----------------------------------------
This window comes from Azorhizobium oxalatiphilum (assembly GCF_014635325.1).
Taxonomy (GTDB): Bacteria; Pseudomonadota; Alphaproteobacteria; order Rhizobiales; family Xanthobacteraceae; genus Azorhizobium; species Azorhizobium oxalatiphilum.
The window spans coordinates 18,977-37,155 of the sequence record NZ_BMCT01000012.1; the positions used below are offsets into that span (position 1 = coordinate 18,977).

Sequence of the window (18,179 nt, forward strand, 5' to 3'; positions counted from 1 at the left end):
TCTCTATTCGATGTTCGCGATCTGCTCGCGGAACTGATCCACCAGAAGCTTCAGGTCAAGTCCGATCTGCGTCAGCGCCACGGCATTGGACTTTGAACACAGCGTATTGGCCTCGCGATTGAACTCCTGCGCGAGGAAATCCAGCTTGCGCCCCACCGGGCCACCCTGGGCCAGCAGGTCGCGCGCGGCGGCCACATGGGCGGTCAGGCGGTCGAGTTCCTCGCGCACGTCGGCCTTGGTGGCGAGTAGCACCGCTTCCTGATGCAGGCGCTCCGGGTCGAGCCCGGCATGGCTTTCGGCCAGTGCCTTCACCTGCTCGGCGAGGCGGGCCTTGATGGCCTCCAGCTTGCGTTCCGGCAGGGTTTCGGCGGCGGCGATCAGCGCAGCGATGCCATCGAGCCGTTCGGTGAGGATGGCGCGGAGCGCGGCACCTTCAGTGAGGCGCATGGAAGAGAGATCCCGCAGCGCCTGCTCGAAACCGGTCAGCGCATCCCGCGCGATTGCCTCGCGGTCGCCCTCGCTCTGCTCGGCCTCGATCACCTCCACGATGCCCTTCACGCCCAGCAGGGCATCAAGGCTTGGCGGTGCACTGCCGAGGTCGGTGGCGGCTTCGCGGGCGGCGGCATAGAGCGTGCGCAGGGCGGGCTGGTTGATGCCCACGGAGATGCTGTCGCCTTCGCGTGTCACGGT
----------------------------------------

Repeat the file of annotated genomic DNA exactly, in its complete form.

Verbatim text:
This window comes from Azorhizobium oxalatiphilum (assembly GCF_014635325.1).
Taxonomy (GTDB): Bacteria; Pseudomonadota; Alphaproteobacteria; order Rhizobiales; family Xanthobacteraceae; genus Azorhizobium; species Azorhizobium oxalatiphilum.
The window spans coordinates 18,977-37,155 of the sequence record NZ_BMCT01000012.1; the positions used below are offsets into that span (position 1 = coordinate 18,977).

Sequence of the window (18,179 nt, forward strand, 5' to 3'; positions counted from 1 at the left end):
TCTCTATTCGATGTTCGCGATCTGCTCGCGGAACTGATCCACCAGAAGCTTCAGGTCAAGTCCGATCTGCGTCAGCGCCACGGCATTGGACTTTGAACACAGCGTATTGGCCTCGCGATTGAACTCCTGCGCGAGGAAATCCAGCTTGCGCCCCACCGGGCCACCCTGGGCCAGCAGGTCGCGCGCGGCGGCCACATGGGCGGTCAGGCGGTCGAGTTCCTCGCGCACGTCGGCCTTGGTGGCGAGTAGCACCGCTTCCTGATGCAGGCGCTCCGGGTCGAGCCCGGCATGGCTTTCGGCCAGTGCCTTCACCTGCTCGGCGAGGCGGGCCTTGATGGCCTCCAGCTTGCGTTCCGGCAGGGTTTCGGCGGCGGCGATCAGCGCAGCGATGCCATCGAGCCGTTCGGTGAGGATGGCGCGGAGCGCGGCACCTTCAGTGAGGCGCATGGAAGAGAGATCCCGCAGCGCCTGCTCGAAACCGGTCAGCGCATCCCGCGCGATTGCCTCGCGGTCGCCCTCGCTCTGCTCGGCCTCGATCACCTCCACGATGCCCTTCACGCCCAGCAGGGCATCAAGGCTTGGCGGTGCACTGCCGAGGTCGGTGGCGGCTTCGCGGGCGGCGGCATAGAGCGTGCGCAGGGCGGGCTGGTTGATGCCCACGGAGATGCTGTCGCCTTCGCGTGTCACGGT